Background The primary aim of this study was to determine the effect of 12 months of whole-body electromyostimulation (WB-EMS) exercise on appendicular muscle mass and abdominal fat mass in subjects specifically at risk for sarcopenia and abdominal obesity, but unable or unwilling to exercise conventionally. Methods Forty-six lean, nonsportive (<60 minutes of exercise per week), elderly women (aged 75 ± 4 years) with abdominal obesity according to International Diabetes Federation criteria were randomly assigned to either a WB-EMS group (n=23) which performed 18 minutes of intermittent, bipolar WB-EMS (85 Hz) three sessions in 14 days or an “active” control group (n=23). Whole-body and regional body composition was assessed by dual energy X-ray absorptiometry to determine appendicular muscle mass, upper leg muscle mass, abdominal fat mass, and upper leg fat mass. Maximum strength of the leg extensors was determined isometrically by force plates. Results After 12 months, significant intergroup differences were detected for the primary end-points of appendicular muscle mass (0.5% ± 2.0% for the WB-EMS group versus −0.8% ± 2.0% for the control group, P=0.025) and abdominal fat mass (−1.2% ± 5.9% for the WB-EMS group versus 2.4% ± 5.8% for the control group, P=0.038). Further, upper leg lean muscle mass changed favorably in the WB-EMS group (0.5% ± 2.5% versus −0.9% ± 1.9%, in the control group, P=0.033), while effects for upper leg fat mass were borderline nonsignificant (−0.8% ± 3.5% for the WB-EMS group versus 1.0% ± 2.6% for the control group, P=0.050). With respect to functional parameters, the effects for leg extensor strength were again significant, with more favorable changes in the WB-EMS group (9.1% ± 11.2% versus 1.0% ± 8.1% in the control group, P=0.010). Conclusion In summary, WB-EMS showed positive effects on the parameters of sarcopenia and regional fat accumulation. Further, considering the good acceptance of this technology by

  17. The fusion of lipid droplets is involved in fat loss during cooking of duck "foie gras".

    PubMed

    Théron, L; Astruc, T; Bouillier-Oudot, M; Molette, C; Vénien, A; Peyrin, F; Vitezica, Z G; Fernandez, X

    2011-12-01

    Fat loss during cooking of duck "foie gras" is the main quality issue in processing plants. To better understand this phenomenon, a histological and ultrastructural study was conducted. The aim was to characterize changes in lipid droplets of duck "foie gras" related to fat loss during cooking. Ten fatty livers were sampled before and after cooking and prepared for optical and transmission electron microscopy. In raw livers, the lipid droplets were nearly spherical while after cooking, they were larger and lost their spherical shape. We also observed a decrease in the number of droplets after cooking, probably due to droplet fusion caused by the heat treatment. Before cooking, there were fewer lipid droplets and a higher osmium tetroxyde staining intensity in the fatty liver, which later gave a lower technological yield. Fat loss during cooking was higher when there was more fusion of lipid droplets before cooking.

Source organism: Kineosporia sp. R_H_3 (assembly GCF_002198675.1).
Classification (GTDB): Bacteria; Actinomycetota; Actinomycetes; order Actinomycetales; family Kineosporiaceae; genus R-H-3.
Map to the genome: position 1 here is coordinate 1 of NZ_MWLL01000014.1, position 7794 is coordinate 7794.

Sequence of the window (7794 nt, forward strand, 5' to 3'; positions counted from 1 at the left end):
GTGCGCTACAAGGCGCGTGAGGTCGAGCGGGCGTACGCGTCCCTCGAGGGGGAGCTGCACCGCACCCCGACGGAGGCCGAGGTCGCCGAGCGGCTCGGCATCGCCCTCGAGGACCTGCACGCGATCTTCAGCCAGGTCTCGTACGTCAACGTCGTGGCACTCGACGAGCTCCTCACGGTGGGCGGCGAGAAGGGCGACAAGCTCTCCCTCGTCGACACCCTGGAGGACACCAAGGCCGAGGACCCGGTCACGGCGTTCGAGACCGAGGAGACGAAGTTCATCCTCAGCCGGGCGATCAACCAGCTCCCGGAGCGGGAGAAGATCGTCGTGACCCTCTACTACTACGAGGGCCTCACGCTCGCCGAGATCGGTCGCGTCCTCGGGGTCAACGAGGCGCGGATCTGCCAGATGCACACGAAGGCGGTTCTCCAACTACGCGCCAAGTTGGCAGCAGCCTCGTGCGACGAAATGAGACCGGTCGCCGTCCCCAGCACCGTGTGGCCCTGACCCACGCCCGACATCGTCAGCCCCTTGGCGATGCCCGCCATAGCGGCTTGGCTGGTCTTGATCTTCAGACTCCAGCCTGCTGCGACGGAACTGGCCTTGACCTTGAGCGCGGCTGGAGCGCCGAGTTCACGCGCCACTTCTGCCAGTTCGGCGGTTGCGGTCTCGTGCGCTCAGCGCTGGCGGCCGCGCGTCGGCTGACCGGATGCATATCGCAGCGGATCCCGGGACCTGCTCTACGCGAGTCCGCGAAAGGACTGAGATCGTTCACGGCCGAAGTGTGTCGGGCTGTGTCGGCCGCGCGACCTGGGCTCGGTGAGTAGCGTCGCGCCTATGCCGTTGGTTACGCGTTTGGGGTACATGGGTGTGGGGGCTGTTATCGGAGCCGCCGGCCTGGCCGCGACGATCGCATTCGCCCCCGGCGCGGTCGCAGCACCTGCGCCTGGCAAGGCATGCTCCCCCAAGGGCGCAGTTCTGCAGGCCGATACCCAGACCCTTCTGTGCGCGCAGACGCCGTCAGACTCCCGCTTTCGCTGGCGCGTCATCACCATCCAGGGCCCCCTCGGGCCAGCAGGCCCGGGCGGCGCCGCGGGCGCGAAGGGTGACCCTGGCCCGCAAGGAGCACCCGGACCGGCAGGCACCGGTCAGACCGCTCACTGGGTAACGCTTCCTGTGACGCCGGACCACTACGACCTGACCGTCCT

18. Health effects from exercise versus those from body fat loss

    SciTech Connect

    Williams, Paul T.

    2001-12-01

    The objective of this paper is to assess whether body weight confounds the relationships between physical activity and its health benefits. Data sources: Eighty reports from population based studies (Category C) of physical activity or fitness and cardiovascular disease (CVD) or coronary heart disease (CHD).Data synthesis: Eleven of 64 reports found no relationship between physical activity and disease. Of the remaining 53 reports, 11 did not address the possible confounding effects of body weight, 9 cited reasons that weight differences should not explain their observed associations, and 32 statistically adjusted for weight (as required). Only 3 of these changed their associations from significant to nonsignificant when adjusted. Ten of 15 reports on cardiorespiratory fitness and CHD or CVD used statistical adjustment, and none of these changed their findings to nonsignificant. Population studies show that vigorously active individuals also have higher high-density lipoprotein (HDL) cholesterol concentration, a major risk factor for CHD and CVD, than sedentary individuals when statistically adjusted for weight. In contrast intervention studies, which relate dynamic changes in weight and HDL, suggest that adjustment for weight loss largely eliminates the increase in HDL-cholesterol in sedentary men who begin exercising vigorously. Adjusting the cross-sectional HDL-cholesterol differences for the dynamic effects of weight loss eliminates most of the HDL-cholesterol difference between active and sedentary men. Conclusion: Thus population studies show that the lower incidence of CHD and CVD and higher HDL of fit, active individuals are not due to lean, healthy individuals choosing to be active (i.e., self-selection bias). Nevertheless, metabolic processed associated weight loss may be primarily responsible for the HDL differences between active and sedentary men, and possibly their differences in CHD and CVD.